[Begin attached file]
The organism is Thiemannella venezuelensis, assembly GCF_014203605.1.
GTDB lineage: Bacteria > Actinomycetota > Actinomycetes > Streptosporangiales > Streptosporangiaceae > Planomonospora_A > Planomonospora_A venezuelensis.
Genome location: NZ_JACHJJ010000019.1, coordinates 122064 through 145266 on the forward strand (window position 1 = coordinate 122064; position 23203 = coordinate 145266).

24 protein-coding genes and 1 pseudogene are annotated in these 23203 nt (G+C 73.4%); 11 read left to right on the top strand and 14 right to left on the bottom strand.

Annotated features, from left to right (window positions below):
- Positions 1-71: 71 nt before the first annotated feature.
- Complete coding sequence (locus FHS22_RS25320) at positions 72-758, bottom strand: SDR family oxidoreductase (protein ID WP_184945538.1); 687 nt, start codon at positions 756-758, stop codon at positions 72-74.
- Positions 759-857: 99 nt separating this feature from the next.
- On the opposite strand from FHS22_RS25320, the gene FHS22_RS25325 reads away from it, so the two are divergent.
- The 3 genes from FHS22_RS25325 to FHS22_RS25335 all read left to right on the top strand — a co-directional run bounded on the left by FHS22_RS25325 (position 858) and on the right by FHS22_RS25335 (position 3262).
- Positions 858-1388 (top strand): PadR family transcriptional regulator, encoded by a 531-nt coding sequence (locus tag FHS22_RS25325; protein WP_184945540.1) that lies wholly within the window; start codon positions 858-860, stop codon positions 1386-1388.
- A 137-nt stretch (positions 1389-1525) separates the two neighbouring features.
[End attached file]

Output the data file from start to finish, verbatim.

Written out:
The organism is Thiemannella venezuelensis, assembly GCF_014203605.1.
GTDB lineage: Bacteria > Actinomycetota > Actinomycetes > Streptosporangiales > Streptosporangiaceae > Planomonospora_A > Planomonospora_A venezuelensis.
Genome location: NZ_JACHJJ010000019.1, coordinates 122064 through 145266 on the forward strand (window position 1 = coordinate 122064; position 23203 = coordinate 145266).

24 protein-coding genes and 1 pseudogene are annotated in these 23203 nt (G+C 73.4%); 11 read left to right on the top strand and 14 right to left on the bottom strand.

Annotated features, from left to right (window positions below):
- Positions 1-71: 71 nt before the first annotated feature.
- Complete coding sequence (locus FHS22_RS25320) at positions 72-758, bottom strand: SDR family oxidoreductase (protein ID WP_184945538.1); 687 nt, start codon at positions 756-758, stop codon at positions 72-74.
- Positions 759-857: 99 nt separating this feature from the next.
- On the opposite strand from FHS22_RS25320, the gene FHS22_RS25325 reads away from it, so the two are divergent.
- The 3 genes from FHS22_RS25325 to FHS22_RS25335 all read left to right on the top strand — a co-directional run bounded on the left by FHS22_RS25325 (position 858) and on the right by FHS22_RS25335 (position 3262).
- Positions 858-1388 (top strand): PadR family transcriptional regulator, encoded by a 531-nt coding sequence (locus tag FHS22_RS25325; protein WP_184945540.1) that lies wholly within the window; start codon positions 858-860, stop codon positions 1386-1388.
- A 137-nt stretch (positions 1389-1525) separates the two neighbouring features.